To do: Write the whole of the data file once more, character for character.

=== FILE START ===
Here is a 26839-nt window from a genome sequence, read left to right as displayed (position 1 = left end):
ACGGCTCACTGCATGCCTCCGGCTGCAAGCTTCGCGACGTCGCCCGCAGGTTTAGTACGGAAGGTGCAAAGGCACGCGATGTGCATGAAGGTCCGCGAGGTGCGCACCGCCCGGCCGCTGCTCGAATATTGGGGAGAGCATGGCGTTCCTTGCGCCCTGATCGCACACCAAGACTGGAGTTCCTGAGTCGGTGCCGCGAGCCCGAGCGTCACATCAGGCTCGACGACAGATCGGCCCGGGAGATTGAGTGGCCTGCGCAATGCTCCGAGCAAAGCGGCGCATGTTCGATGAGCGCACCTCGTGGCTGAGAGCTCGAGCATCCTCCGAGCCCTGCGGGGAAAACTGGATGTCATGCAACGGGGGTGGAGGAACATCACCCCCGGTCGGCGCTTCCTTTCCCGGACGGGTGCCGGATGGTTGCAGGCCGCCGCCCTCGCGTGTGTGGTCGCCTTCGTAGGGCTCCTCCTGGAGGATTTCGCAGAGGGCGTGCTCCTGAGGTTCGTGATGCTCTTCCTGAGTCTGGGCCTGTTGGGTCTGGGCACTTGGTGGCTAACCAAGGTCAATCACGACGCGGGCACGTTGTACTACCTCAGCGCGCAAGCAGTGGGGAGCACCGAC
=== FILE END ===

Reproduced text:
Here is a 26839-nt window from a genome sequence, read left to right as displayed (position 1 = left end):
ACGGCTCACTGCATGCCTCCGGCTGCAAGCTTCGCGACGTCGCCCGCAGGTTTAGTACGGAAGGTGCAAAGGCACGCGATGTGCATGAAGGTCCGCGAGGTGCGCACCGCCCGGCCGCTGCTCGAATATTGGGGAGAGCATGGCGTTCCTTGCGCCCTGATCGCACACCAAGACTGGAGTTCCTGAGTCGGTGCCGCGAGCCCGAGCGTCACATCAGGCTCGACGACAGATCGGCCCGGGAGATTGAGTGGCCTGCGCAATGCTCCGAGCAAAGCGGCGCATGTTCGATGAGCGCACCTCGTGGCTGAGAGCTCGAGCATCCTCCGAGCCCTGCGGGGAAAACTGGATGTCATGCAACGGGGGTGGAGGAACATCACCCCCGGTCGGCGCTTCCTTTCCCGGACGGGTGCCGGATGGTTGCAGGCCGCCGCCCTCGCGTGTGTGGTCGCCTTCGTAGGGCTCCTCCTGGAGGATTTCGCAGAGGGCGTGCTCCTGAGGTTCGTGATGCTCTTCCTGAGTCTGGGCCTGTTGGGTCTGGGCACTTGGTGGCTAACCAAGGTCAATCACGACGCGGGCACGTTGTACTACCTCAGCGCGCAAGCAGTGGGGAGCACCGAC